All day long, I am surrounded by people who are fluent speakers of English, or nearly fluent speakers of English.
One of the main questions people ask me is how can I speak better English?
I tell them, if you are a fluent or near fluent speaker of English, then asking how can I speak better English is the wrong question to be asking.
Once you get to that level, it’s not a question of speaking better English anymore, it’s about putting more vivid images into the audience’s head.
A key idea to remember here is that good stories happen in the reader’s head, not in the writer’s head.
Or, for speakers: a good speech happens in the listener’s head, not in the speaker’s head.
Your job as a speaker is to off-load as much of the processing power into the audience as possible, because the images they create in their heads will be far better and much more vivid than any images you could describe in any language. As a speaker, your job is not to find the right words per se. Your job is to kick off images in people’s heads.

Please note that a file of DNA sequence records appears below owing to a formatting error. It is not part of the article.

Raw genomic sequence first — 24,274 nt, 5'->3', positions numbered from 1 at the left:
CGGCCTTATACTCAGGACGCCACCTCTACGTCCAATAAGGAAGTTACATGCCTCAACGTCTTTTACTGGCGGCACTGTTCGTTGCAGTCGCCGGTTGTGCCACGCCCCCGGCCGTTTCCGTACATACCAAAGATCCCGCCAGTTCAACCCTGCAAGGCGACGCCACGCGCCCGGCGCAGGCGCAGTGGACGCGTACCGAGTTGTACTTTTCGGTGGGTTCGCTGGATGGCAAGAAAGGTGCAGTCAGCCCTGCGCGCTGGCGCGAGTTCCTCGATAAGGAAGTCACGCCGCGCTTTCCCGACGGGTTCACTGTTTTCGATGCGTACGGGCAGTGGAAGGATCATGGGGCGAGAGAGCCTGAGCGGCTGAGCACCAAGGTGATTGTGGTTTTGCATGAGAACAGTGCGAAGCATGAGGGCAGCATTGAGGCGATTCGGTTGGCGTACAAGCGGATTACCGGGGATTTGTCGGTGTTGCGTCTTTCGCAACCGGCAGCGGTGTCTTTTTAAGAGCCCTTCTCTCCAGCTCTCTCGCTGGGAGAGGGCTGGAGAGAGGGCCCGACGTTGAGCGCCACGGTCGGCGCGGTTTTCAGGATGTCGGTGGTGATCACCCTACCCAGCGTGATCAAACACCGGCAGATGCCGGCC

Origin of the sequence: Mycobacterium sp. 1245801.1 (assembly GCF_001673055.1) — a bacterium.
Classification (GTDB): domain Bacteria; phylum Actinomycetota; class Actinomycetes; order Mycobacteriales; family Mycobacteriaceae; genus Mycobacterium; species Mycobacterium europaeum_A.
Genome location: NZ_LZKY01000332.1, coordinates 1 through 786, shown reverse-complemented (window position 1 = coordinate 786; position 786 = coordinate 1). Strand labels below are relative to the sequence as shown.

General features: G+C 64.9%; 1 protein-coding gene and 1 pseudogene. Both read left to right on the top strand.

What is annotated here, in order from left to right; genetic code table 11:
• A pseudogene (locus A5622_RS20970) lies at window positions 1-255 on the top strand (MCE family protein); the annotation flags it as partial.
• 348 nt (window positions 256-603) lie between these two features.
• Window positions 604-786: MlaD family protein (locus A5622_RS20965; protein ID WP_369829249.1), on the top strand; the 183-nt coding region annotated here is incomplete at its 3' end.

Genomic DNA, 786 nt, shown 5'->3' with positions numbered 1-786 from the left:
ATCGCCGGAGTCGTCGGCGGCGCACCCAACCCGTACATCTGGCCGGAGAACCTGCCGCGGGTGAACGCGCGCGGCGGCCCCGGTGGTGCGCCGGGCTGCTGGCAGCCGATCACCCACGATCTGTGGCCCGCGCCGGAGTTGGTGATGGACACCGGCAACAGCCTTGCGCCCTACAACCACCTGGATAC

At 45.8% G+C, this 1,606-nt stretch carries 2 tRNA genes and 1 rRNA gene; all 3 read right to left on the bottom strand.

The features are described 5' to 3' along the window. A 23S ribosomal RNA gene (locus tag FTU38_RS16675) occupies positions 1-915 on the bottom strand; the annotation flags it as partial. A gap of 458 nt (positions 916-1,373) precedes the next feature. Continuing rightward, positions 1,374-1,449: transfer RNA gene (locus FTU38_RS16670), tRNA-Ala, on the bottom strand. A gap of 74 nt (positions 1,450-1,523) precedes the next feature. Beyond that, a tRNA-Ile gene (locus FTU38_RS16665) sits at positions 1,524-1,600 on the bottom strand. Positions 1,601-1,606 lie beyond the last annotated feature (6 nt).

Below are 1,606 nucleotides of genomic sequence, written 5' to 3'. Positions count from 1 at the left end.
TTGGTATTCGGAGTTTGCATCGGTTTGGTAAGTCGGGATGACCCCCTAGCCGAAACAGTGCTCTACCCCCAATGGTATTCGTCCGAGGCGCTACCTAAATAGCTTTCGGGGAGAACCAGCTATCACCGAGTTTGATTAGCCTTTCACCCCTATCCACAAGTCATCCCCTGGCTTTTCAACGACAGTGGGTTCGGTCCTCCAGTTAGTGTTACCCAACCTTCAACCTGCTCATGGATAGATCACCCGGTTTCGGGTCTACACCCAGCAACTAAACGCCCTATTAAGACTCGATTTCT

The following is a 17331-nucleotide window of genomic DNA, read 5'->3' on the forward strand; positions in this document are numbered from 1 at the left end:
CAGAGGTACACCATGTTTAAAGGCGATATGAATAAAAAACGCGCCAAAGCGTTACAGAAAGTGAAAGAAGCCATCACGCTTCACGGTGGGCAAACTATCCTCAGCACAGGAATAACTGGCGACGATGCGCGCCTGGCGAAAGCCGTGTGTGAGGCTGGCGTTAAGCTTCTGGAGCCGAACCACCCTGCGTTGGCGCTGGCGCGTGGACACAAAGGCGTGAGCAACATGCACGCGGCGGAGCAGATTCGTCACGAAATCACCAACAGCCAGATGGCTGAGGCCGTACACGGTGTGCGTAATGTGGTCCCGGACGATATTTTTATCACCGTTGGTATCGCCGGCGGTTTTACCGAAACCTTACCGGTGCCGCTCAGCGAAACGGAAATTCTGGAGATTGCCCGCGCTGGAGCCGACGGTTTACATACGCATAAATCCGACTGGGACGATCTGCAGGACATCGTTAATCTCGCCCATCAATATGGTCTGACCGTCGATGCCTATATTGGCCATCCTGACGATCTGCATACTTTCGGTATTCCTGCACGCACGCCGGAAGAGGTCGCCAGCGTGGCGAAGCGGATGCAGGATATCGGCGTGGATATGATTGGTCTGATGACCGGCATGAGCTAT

A couple of ways that you can kick off these images in people’s heads:
One is to tell a story, preferably a story about yourself. A common story structure goes like this: Today I want you to X. I remember years ago, I wanted to X too. Here are the challenges I faced and how I met them.
Another way that you can cause these images to happen in people’s heads is to ask questions. One of the great benefits of this tactic is that your speech actually becomes really easy, because you basically just get to stand up there and be silent and listen while the audience does the talking.
For example, if you are talking about the process of starting a business, questions might be: Have you ever tried to start a business? Why did you think about starting your own business? What kind of business did you think about starting?
The minute you stop asking questions, the audience just kind of gets to sit there passively and listen to you and maybe think about other stuff. When you stop asking questions, you bring the cognitive processing responsibility, the heavy lifting, back onto yourself.